Table 1 Classification and general features of the eight isolates in accordance with the MIGS recommendations [60]
Fig. 2
figure 2

Transmitted light microscope images of the eight isolates. Bar is 5 μm. a Rod-shaped cells of Microbacterium sp. H83 b Mycobacterium iranicum H39; note, this organism was sparse in the images and tended to be highly clumped, so two snapshots were used for the sake of visualization c pleomorphic, rod-shaped cells of Plantibacter sp. H53 d Pseudomonas oryzihabitans H72, rods with rounded ends typically occurring as solitary cells but rarely also in pairs, e Staphylococcus capitis H36, occurring in pairs or strings of cells f Staphylococcus capitis H65, as single cells and pairs g Staphylococcus cohnii H62, as single cells, pairs, and occasionally threes or tetrads, h Staphylococcus hominis H69, as single cells and pairs. Images were collected using a Zeiss M1 AxioImager equipped with DIC and a Hamamatsu Orca 03 camera run by BioVision’s iVision software. Images were cropped and organized into a plate using Adobe Photoshop CS6

Staphylococcus are non-spore-forming, non-motile round-shaped cells (Fig. 2 e-h). They demonstrate habitat preference in the human body with S. capitis mainly being found on the adult head and S. cohnii on the feet [10]. S. hominis is the main colonizer of head, axillae, arms, and legs, and is frequently encountered in nosocomial infections.

Organisms within the genus Microbacterium spp. are yellow-pigmented, aerobic, rod-shaped, Gram-positive bacteria [23] (Fig. 2a). They have been isolated from numerous and variable environments, including soil and water [24], the phyllosphere [25], human patients [26], and a residential toilet [27], and they have been associated with endophthalmitis [28] and catheter infections [29].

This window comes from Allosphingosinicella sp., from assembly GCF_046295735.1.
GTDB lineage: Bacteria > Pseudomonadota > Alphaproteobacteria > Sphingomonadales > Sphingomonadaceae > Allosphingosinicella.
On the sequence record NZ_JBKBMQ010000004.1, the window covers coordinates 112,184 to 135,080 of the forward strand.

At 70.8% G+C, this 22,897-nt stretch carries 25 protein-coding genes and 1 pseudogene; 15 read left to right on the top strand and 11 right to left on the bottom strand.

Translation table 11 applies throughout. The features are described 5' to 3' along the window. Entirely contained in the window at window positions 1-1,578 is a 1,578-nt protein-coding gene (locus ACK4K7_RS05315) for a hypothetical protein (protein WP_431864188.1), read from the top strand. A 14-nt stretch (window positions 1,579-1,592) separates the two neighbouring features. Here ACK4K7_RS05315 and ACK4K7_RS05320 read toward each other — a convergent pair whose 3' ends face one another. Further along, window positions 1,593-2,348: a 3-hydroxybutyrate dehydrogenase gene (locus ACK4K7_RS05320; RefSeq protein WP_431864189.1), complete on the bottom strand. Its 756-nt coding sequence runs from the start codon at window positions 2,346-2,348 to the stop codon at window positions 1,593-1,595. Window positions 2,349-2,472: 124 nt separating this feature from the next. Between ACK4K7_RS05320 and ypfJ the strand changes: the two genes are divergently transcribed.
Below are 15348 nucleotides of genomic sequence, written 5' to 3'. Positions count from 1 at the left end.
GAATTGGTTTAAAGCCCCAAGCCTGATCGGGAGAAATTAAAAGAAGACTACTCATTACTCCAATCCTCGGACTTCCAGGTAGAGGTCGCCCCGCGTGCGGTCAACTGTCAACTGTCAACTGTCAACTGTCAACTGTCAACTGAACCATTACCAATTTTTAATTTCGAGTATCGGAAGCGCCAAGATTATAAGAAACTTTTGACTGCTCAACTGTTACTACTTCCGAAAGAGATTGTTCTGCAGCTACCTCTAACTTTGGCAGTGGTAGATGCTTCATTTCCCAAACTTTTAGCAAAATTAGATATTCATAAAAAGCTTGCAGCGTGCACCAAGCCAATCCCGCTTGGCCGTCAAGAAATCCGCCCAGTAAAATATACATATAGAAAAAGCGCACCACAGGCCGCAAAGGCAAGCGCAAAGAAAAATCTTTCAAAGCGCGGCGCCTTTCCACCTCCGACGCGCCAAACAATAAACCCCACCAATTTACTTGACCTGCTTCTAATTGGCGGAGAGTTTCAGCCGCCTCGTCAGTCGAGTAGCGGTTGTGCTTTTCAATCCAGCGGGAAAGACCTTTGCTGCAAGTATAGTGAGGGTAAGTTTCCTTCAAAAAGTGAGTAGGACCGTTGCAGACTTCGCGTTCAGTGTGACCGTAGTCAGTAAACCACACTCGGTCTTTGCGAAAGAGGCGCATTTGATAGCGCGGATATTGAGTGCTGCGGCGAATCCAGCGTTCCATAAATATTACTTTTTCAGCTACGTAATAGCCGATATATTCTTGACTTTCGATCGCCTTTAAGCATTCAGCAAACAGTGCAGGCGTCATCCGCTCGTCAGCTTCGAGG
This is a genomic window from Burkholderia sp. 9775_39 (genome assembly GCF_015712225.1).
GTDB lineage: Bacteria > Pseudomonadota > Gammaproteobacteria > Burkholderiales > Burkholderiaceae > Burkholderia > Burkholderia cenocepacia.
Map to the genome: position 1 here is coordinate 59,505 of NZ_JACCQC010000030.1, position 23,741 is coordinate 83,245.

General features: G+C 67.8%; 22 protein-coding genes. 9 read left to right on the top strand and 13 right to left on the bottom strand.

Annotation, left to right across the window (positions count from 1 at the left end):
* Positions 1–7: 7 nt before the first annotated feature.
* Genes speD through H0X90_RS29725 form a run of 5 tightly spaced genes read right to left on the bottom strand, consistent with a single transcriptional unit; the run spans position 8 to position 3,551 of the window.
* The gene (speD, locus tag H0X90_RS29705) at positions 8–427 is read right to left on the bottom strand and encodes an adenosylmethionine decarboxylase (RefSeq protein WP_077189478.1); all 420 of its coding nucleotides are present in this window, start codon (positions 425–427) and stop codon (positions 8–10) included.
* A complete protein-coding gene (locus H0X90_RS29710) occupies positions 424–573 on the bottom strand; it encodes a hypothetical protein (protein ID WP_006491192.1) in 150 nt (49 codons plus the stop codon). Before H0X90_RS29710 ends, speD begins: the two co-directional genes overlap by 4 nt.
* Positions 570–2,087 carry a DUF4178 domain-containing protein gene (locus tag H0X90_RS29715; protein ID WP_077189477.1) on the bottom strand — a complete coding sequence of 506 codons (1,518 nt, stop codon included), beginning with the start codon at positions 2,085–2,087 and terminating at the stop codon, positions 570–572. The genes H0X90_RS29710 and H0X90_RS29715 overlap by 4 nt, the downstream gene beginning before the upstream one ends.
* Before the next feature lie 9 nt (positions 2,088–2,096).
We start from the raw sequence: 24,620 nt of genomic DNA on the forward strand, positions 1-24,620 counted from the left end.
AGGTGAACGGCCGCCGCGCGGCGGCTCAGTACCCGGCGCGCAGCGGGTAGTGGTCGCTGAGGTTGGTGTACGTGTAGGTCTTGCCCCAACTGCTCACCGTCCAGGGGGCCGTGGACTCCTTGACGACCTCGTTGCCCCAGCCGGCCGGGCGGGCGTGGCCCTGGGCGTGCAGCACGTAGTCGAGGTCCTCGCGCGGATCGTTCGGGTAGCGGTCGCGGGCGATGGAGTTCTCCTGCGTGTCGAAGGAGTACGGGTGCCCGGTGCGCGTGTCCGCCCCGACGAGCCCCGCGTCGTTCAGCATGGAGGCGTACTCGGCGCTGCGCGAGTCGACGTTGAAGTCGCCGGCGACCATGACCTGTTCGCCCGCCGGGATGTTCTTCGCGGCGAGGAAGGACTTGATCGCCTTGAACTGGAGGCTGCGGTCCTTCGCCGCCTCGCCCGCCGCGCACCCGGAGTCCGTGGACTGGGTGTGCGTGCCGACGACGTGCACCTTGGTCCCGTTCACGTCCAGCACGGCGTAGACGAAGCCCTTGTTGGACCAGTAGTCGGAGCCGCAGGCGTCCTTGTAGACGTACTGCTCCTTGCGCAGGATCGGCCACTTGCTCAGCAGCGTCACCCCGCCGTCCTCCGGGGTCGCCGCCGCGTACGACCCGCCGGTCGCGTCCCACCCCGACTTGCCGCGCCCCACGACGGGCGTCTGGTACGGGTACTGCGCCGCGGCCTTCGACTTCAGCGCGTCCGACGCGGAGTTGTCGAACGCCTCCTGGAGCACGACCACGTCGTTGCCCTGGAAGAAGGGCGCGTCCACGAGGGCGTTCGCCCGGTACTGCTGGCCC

Pseudomonas oryzihabitans (Fig. 2d) is a Gram-negative, non-fermenting, yellow-pigmented bacterium [30]. Despite its environmental origin, P. oryzihabitans has been recognized as a potential pathogen in recent years, especially in immunocompromised hosts, both in nosocomial or community-level settings. It can form biofilms in aquifers in association with suspended particulate matter, which can be subsequently entrained into the drinking water distribution systems, posing a potential risk for human health given their resistance to chlorine compared to their planktonic counterparts [13]. This species has been associated with catheter [31] and bloodstream infections, endophthalmitis [32], necrotic enteritis [33], and peritonitis ([34] and references therein). There are two instances in which the source of human infection has been well documented, and the source has been found to be a synthetic sponge, one used by an immunocompromised individual [31] and another in the milk kitchen of a neonatal intensive care unit [33].

Mycobacterium iranicum (Fig. 2b) is a newly described, rapidly growing, orange-pigmented scotochromogenic, non-tuberculous mycobacterial species. Its clinical significance is still under study but it has been associated with patients with pulmonary infections, such as pneumonia, chronic obstructive airway disease, and bronchiectasis [11, 35].

Lastly, Plantibacter (Fig. 2c) are pleomorphic, rod-shaped, yellow-pigmented, aerobic, Gram-positive bacteria that belong to the class of Actinobacteria .

Genome sequencing information

Genome project history